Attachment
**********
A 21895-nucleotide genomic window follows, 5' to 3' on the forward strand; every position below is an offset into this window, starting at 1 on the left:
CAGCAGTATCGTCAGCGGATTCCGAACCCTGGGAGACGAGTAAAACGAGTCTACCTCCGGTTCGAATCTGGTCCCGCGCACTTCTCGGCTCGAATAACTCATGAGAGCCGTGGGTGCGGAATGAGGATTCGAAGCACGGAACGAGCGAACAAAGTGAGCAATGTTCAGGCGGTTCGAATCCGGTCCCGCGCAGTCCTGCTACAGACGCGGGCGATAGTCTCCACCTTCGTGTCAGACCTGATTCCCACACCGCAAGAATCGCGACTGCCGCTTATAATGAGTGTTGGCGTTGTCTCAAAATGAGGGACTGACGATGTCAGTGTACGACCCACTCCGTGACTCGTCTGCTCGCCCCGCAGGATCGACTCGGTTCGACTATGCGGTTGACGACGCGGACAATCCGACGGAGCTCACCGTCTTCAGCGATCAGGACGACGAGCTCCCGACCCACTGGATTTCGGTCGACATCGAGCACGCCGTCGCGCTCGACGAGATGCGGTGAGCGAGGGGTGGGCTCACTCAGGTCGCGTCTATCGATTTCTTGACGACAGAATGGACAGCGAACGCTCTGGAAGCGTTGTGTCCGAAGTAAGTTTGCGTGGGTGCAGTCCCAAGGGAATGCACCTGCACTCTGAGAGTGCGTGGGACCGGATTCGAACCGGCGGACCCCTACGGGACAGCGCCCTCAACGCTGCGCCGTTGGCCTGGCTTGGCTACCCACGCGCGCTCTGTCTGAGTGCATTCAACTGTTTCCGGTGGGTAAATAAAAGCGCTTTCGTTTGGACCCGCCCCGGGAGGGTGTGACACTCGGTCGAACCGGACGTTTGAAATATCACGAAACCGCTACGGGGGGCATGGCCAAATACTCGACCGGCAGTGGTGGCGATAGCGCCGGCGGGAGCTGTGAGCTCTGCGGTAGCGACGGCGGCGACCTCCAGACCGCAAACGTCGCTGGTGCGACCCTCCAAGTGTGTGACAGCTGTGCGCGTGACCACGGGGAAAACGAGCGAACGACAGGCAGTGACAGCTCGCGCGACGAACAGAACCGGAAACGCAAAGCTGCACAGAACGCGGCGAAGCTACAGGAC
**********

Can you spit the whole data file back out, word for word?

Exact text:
A 21895-nucleotide genomic window follows, 5' to 3' on the forward strand; every position below is an offset into this window, starting at 1 on the left:
CAGCAGTATCGTCAGCGGATTCCGAACCCTGGGAGACGAGTAAAACGAGTCTACCTCCGGTTCGAATCTGGTCCCGCGCACTTCTCGGCTCGAATAACTCATGAGAGCCGTGGGTGCGGAATGAGGATTCGAAGCACGGAACGAGCGAACAAAGTGAGCAATGTTCAGGCGGTTCGAATCCGGTCCCGCGCAGTCCTGCTACAGACGCGGGCGATAGTCTCCACCTTCGTGTCAGACCTGATTCCCACACCGCAAGAATCGCGACTGCCGCTTATAATGAGTGTTGGCGTTGTCTCAAAATGAGGGACTGACGATGTCAGTGTACGACCCACTCCGTGACTCGTCTGCTCGCCCCGCAGGATCGACTCGGTTCGACTATGCGGTTGACGACGCGGACAATCCGACGGAGCTCACCGTCTTCAGCGATCAGGACGACGAGCTCCCGACCCACTGGATTTCGGTCGACATCGAGCACGCCGTCGCGCTCGACGAGATGCGGTGAGCGAGGGGTGGGCTCACTCAGGTCGCGTCTATCGATTTCTTGACGACAGAATGGACAGCGAACGCTCTGGAAGCGTTGTGTCCGAAGTAAGTTTGCGTGGGTGCAGTCCCAAGGGAATGCACCTGCACTCTGAGAGTGCGTGGGACCGGATTCGAACCGGCGGACCCCTACGGGACAGCGCCCTCAACGCTGCGCCGTTGGCCTGGCTTGGCTACCCACGCGCGCTCTGTCTGAGTGCATTCAACTGTTTCCGGTGGGTAAATAAAAGCGCTTTCGTTTGGACCCGCCCCGGGAGGGTGTGACACTCGGTCGAACCGGACGTTTGAAATATCACGAAACCGCTACGGGGGGCATGGCCAAATACTCGACCGGCAGTGGTGGCGATAGCGCCGGCGGGAGCTGTGAGCTCTGCGGTAGCGACGGCGGCGACCTCCAGACCGCAAACGTCGCTGGTGCGACCCTCCAAGTGTGTGACAGCTGTGCGCGTGACCACGGGGAAAACGAGCGAACGACAGGCAGTGACAGCTCGCGCGACGAACAGAACCGGAAACGCAAAGCTGCACAGAACGCGGCGAAGCTACAGGAC